Lights in the Night

Cancer survivor finds peace in fundraiser participation

Story by Kat Franchino

Candles for the Luminaria Ceremony sit on a plastic table during the University of Montana's Relay for Life. Participants were invited to light candles and place them in decorated paper bags lining the Oval. The Luminarias represent those who either died from cancer or are currently battling cancer. (Photo by Kat Franchino)

The clock of Main Hall chimed once, signaling 10:30 p.m. and the start of the Luminaria Ceremony. Participants gathered at plastic tables covered with white candles in shallow plastic dishes. They cupped the candles in their hands and lit the wicks. The lap began.

There was no talking as the walkers slowly circled the Oval. One by one, they dropped the candles in the paper Luminaria bags outlining the lawn at the center of the University of Montana’s Missoula campus. Each bag was decorated with illustrations and the name of a person who either died from or was currently battling cancer.

UM Relay for Life Chair, Alyse Johnson, watched from the sidelines as the bags lit up one by one. Johnson, 22, is a cancer survivor. For 10 years she has been cancer-free.

Johnson was just 11 years old when she was diagnosed with ovarian germ cell cancer. The cancer invaded her reproductive cells before spreading to her left lung. Had it not been stopped, it would have continued to her brain.

To get rid of the tumor and stop the cancer, Johnson’s right ovary was removed and she underwent chemotherapy. Ten years later, the only physical reminders are a wide, dark scar on her stomach marking the place where surgeons removed the ovary, as well as a large scar on her side, indicating where cancer growths were removed from her left lung and remaining ovary.

Relay for Life started 25 years ago when a Tacoma, Wash., surgeon, Dr. Gordy Klatt, walked around a university track for 24 hours, racking up more than 83 miles. Friends paid money to walk or run with him. Klatt walked the first Relay for Life alone, but now relays involve teams of people, with team members taking turns walking the course.

This April night on the Oval, chairs and trashcans replaced the sprawling bodies, Frisbees and bikes that had occupied the grass earlier in the day. The committee had gone out of its way to make sure the teams would have plenty of entertainment. Earlier in the evening a swing dance teacher had been brought in to give lessons to relay participants, and later the UM Relay for Life would host Bingo games and a cakewalk.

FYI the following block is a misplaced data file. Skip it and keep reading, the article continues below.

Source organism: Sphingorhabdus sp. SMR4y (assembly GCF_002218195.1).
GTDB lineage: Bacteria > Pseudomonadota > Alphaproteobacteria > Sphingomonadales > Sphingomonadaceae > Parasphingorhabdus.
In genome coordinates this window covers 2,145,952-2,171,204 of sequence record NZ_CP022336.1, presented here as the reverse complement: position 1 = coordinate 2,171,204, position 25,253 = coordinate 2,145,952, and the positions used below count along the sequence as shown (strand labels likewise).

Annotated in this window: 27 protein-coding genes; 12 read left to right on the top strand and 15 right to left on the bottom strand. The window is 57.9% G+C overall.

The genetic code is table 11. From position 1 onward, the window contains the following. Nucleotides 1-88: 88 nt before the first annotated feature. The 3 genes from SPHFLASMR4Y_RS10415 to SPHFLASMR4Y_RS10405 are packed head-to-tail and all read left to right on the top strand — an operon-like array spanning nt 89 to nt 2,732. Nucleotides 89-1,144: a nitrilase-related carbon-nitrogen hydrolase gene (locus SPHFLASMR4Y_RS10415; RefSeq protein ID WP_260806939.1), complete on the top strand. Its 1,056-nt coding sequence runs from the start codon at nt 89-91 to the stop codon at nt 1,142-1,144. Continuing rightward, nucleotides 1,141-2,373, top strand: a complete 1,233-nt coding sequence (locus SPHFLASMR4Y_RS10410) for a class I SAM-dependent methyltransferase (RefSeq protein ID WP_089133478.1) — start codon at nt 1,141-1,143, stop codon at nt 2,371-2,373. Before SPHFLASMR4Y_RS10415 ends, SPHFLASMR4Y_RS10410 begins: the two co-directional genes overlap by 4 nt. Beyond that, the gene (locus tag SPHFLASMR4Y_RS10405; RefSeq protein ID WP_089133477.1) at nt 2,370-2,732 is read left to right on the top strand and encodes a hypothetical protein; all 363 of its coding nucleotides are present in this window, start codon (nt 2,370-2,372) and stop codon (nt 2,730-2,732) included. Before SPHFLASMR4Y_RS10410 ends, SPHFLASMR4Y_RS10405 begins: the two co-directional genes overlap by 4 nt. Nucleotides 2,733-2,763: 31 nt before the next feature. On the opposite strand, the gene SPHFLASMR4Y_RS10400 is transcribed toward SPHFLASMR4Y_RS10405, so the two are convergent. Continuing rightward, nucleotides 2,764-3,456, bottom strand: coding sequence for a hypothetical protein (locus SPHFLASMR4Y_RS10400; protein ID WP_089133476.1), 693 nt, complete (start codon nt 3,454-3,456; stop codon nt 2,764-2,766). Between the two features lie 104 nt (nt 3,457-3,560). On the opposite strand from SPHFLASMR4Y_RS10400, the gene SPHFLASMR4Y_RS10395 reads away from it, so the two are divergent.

As committee members began to set up for the cakewalk, resting walkers wandered into one of several large white tents to re-energize with slices of pizza. Milk sat in a bin of ice alongside the track.

“Take some milk,” offered a volunteer as walkers passed, but it was chilly and the bin stayed full.

“We’ve had a lot of good energy,” Johnson said looking around. Despite the cold, 38 teams totaling 285 people were participating in the event. Johnson estimated that, counting the teams, 400 to 500 people filtered in throughout the night. Nearly $18,400 was raised at the event.

Cancer is an illness that predominantly, but not exclusively, afflicts the elderly. According to 2007 Surveillance Epidemiology and End Results data, nearly 2,000 per 100,000 people between the ages of 65 and 73 were diagnosed with cancer. This is compared to the 17 per 100,000 people in the under-20 age range. It is extremely rare to get cancer as a child.

Years ago, my great-grandmother was diagnosed with breast cancer. She told no one. Had it not been her turn to host Thanksgiving dinner, and had the dinner not fallen on the same day as one of her chemotherapy appointments, maybe no one in my family would ever had found out about her cancer.

Cancer survivor Alyse Johnson was the chair of the 2010 UM Relay for Life. (Photo by Kat Franchino)

Johnson, on the other hand, openly shares her story with anyone who wishes to know.

“I wouldn’t take back having cancer for anything,” she said. “Having the experience of having cancer gave me so much.”

Her illness, she says, brought her family closer together. Her sister became a pharmacist because of it, and Johnson feels a sense of purpose to help fundraise for efforts like the American Cancer Society.

Yet when she first starts dating someone, she keeps her story to herself.

“I don’t like to share immediately because I’m afraid it might change the way they may feel about me or treat me,” she said. “I’m not afraid they won’t like me, but rather afraid they’ll feel sorry for me and pity me or like me just because of my story or something weird.”

Johnson believes that having cancer at such a young age caused her to mature faster than most girls. Unlike many middle school girls, she was confident and stuck to her beliefs, regardless of what others did.

“I still have never ever smoked pot or cigarettes once,” she said. “It’s because of my refusal to give up my morals just because everyone else is doing it.”

The likelihood of Johnson getting cancer again is extremely rare, and if it does return, it will not be ovarian germ cell cancer. But since she underwent chemotherapy and only has one ovary, she is unsure if she will be able to have children. One of chemotherapy’s risks is sterility. Johnson makes sure to get yearly blood tests and a physical, as well as have her moles examined. Her uncle died of malignant melanoma.

All the bags glowed a soft yellow as the walkers completed the Luminaria Ceremony lap. It was cold and Johnson sat shivering in a sweatshirt, her blonde hair cascading over her shoulders.

“I’m just so happy with tonight,” she said.

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